posted on 2015-11-09, 10:38authored byVanessa E. Munro, L. E. Ellison
Based on a findings of a simulation study in which 160 members of the public observed a mini rape trial re-enactment and were then asked to deliberate in jury groups towards a unanimous verdict, this paper explores the extent to which participants were able, and willing, to understand and apply judicial directions, and the legal tests or criteria contained therein. More specifically, it reflects on whether the additional provision of written directions in the jury room influenced the tone or direction of jurors' discussions, and illustrates the limited recourse made by participants to their contents, as well as their tendency to misinterpret or misapply them when they were relied upon. Having done so, this paper moves on to explore the reasons behind this limited impact, suggesting that fundamental tensions may exist between legal and lay imaginaries, such that jurors are reluctant to jettison their more natural inclinations to reach individual and collective verdicts on the basis of narrative constructions grounded in ‘common sense’ and ‘personal experience’.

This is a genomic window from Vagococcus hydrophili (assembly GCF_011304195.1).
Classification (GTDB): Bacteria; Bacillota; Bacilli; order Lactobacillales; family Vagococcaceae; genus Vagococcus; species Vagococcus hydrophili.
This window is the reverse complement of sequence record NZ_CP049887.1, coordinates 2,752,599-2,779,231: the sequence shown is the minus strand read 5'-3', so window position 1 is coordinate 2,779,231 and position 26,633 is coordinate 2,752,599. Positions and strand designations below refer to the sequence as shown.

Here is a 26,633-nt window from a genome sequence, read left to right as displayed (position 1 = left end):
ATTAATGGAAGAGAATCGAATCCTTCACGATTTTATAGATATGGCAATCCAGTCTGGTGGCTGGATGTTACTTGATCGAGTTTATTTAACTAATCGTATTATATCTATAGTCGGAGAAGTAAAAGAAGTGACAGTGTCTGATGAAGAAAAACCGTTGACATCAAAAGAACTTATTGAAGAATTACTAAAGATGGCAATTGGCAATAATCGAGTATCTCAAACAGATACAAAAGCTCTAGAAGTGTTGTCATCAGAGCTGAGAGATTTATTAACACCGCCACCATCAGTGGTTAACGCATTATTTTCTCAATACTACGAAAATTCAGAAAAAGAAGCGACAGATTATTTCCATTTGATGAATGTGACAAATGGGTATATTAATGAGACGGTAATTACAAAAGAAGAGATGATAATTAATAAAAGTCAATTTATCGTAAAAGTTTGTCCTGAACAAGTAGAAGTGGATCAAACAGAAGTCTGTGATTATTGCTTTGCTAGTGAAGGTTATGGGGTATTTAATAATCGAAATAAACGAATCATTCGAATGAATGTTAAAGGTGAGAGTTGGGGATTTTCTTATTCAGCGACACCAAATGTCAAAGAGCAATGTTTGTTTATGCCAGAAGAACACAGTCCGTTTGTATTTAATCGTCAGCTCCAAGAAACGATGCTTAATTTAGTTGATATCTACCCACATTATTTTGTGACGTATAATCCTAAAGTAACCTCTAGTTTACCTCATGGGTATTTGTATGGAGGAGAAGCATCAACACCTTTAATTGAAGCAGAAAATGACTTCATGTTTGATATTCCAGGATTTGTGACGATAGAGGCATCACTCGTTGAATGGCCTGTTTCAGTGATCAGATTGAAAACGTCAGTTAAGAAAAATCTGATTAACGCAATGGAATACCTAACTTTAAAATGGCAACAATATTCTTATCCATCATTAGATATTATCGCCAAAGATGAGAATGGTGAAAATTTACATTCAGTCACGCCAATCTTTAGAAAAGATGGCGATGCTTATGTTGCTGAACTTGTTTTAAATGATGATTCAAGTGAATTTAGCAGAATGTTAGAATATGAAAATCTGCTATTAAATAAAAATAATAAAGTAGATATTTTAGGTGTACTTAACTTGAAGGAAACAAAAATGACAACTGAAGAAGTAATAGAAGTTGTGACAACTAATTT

Legal Studies, 2014, 35 (2), pp. 201-225
/Organisation/COLLEGE OF SOCIAL SCIENCES, ARTS AND HUMANITIES/School of Law
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